Hashtag Takeover

I’m sure by now, most of you would have seen the “#Hashtag” sketch by Jimmy Fallon and Justin Timberlake. If you haven’t had the pleasure of doing so, here it is:

The video is clearly mocking the way people tend to excessively use hashtags on social media sites such as Instagram and Twitter by taking it a step further and emulating them in actual face-to-face conversation.  What I like about this video is that by using the hashtags in conversation and showing people how ridiculous they sound out loud, it forces the viewer to recognize the fact that they probably sound just as ridiculous when someone reads them in a tweet or on Instagram.  It brings the issue of the online self versus offline self world, front and center.

People who caption a picture with “Great day! #beauty #love #morning #citylife #nature #thatsuntho” probably did not and would not say those things out loud. Which brings the question: If you wouldn’t do it in person, why would you do it online? and this is pretty much what I imagine the previous video is trying to get at.

I believe that answer would come down to self-representation. Maybe they want to add context to whatever it is they posted in order to show their friends and followers that they can be ‘deep’ or that what they posted has an extended meaning, and a simple sentence won’t do that but a random hashtag will. Maybe they think hashtags are the ‘cool’ thing to do on social media and so they’re trying to show just how ‘cool’ they are.  Another reason for the excessive use of hashtags would probably be that the user is trying to join a community or extend their reach; possibly both.

In Personal Connections of the Digital Age, Nancy Baym talks about how emoticons came about from the “uses of punctuation to illustrate feeling” and that while they “have not entirely solved the problem,” “they have helped” (60).  Is it fair to say that hashtags may be the textual emoticons, relaying meaning and context rather than illustrating? I mean it’s quite possible that a person may update their status as, “Just got off work, time to start the weekend! #excited” rather than, “Just got off work, time to start the weekend! :D”  Hashtags may very well be the new emoticons, just with a slightly different function. It allows users to express something they otherwise couldn’t have, just as emoticons allow users to illustrate their feelings. In other words, both originated out of the lack of social cues in the online world.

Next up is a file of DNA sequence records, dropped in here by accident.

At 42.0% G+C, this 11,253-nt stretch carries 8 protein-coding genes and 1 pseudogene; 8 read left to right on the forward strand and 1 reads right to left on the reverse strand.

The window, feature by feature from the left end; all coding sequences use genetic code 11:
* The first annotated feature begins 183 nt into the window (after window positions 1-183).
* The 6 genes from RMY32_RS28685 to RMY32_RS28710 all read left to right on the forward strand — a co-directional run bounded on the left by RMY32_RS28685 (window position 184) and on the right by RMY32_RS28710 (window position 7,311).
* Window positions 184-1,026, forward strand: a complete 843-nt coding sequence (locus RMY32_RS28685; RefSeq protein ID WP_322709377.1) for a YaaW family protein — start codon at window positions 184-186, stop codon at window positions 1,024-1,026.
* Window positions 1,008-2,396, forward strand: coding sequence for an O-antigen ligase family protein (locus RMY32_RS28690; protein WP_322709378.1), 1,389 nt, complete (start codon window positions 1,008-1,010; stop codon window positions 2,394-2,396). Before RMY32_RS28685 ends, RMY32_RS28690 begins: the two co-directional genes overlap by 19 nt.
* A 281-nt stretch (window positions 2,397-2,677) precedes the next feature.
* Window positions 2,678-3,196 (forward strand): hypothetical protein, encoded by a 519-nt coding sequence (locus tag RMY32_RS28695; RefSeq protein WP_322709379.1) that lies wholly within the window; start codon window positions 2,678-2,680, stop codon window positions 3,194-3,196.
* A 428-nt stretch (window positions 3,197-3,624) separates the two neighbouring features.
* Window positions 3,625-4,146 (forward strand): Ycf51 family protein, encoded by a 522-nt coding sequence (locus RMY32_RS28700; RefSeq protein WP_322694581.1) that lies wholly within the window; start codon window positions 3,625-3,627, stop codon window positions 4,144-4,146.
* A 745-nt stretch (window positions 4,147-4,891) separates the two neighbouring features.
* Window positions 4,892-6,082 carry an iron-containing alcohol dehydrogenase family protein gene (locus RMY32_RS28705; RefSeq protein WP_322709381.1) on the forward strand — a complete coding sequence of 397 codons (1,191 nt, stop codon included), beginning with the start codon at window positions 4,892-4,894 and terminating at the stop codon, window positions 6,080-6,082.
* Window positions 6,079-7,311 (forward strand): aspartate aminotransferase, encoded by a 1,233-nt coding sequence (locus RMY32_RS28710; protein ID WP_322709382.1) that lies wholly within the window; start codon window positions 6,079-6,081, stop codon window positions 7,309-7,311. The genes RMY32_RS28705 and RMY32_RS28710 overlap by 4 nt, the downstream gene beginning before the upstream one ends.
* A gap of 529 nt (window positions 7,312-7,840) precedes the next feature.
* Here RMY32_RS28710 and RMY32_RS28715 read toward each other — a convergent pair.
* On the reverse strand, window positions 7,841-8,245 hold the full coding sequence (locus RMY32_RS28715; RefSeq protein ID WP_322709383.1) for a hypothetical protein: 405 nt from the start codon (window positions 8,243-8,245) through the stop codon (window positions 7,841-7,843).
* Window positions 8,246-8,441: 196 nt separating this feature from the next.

And let’s not forget about the spam of emoticons many of us were subjected to, and probably subjected other people to, especially when emoticon apps were released for smartphones:

Pretty similar to the spam of hashtags we are occasionally victim to, except cute smiley faces don’t function as a way to extend one’s reach as tags do.  Many people tend to overload their posts with tags, especially on Instagram, in hopes of reaching a larger audience and gaining new followers or just getting more ‘likes.’

Sometimes they’re relevant:

hashtag

And sometimes they’re not:

irht

I usually find that the more relevant the tags are, the more likely that user is trying to gain access into a ‘community.’ Let’s take the previous puppy account, for example. Many of the tags have to with Golden Doodles, and if one were to click on #goldendoodlesofinstagram, they would find about 27,500 other dog posts with the same tag, showing there is indeed a community for Golden Doodle owners.

Posts with irrelevant tags are clearly just looking for more likes, followers, and just more attention in general. Prime example of the narcissistic social media user.

Those users who tend to use excessive tags just to gain more followers and likes I think would have the most experience with an issue described by Jonathan Donath in Sociable Media, where users are trading quality of ties for quantity of ties. In the text, Donath states that we are “in touch with more people, but we have fewer cues with which to remember them.” In this case, he was speaking in cases where virtual interaction with a person may include email exchanges or discussion boards, both consisting of much more interaction with a person than just tagging and clicking a follow or like button. I believe using hashtags as a means to increase ones reach almost completely eradicates the cues to remember the people we gain connections with; users may get to a point where they don’t even know they have a connection with a person on a social media site, mainly because there is no meaning associated with the act of connecting in this case except clicking a button.  If one were to gain connections through hashtags with relevance, such as the Golden Doodle example, it is more likely that the people connecting have a common interest that brought them together.

In Sociality through Social Network Sites, Nicole Ellison and Danah Boyd discuss context collapse in relation to ties and relations, as a result of having connections with many people “representing a range of contexts” and having them come together in which it is easy for contexts to get lost or deformed. Context Collapse can also be used in relation to hashtags.  I think it’s important to note that the hashtags intended purpose was to mark conversations relating to a specific topic or group which soon escalated with Twitter allowing users to search through hashtags and join or ‘eavesdrop’ in on conversations with people they probably otherwise wouldn’t have.  While conversations still occur with hashtags, the excessive use of them has started to diminish the original meaning behind hashtags and has changed their image from community conversation to annoying social media habit that must go.

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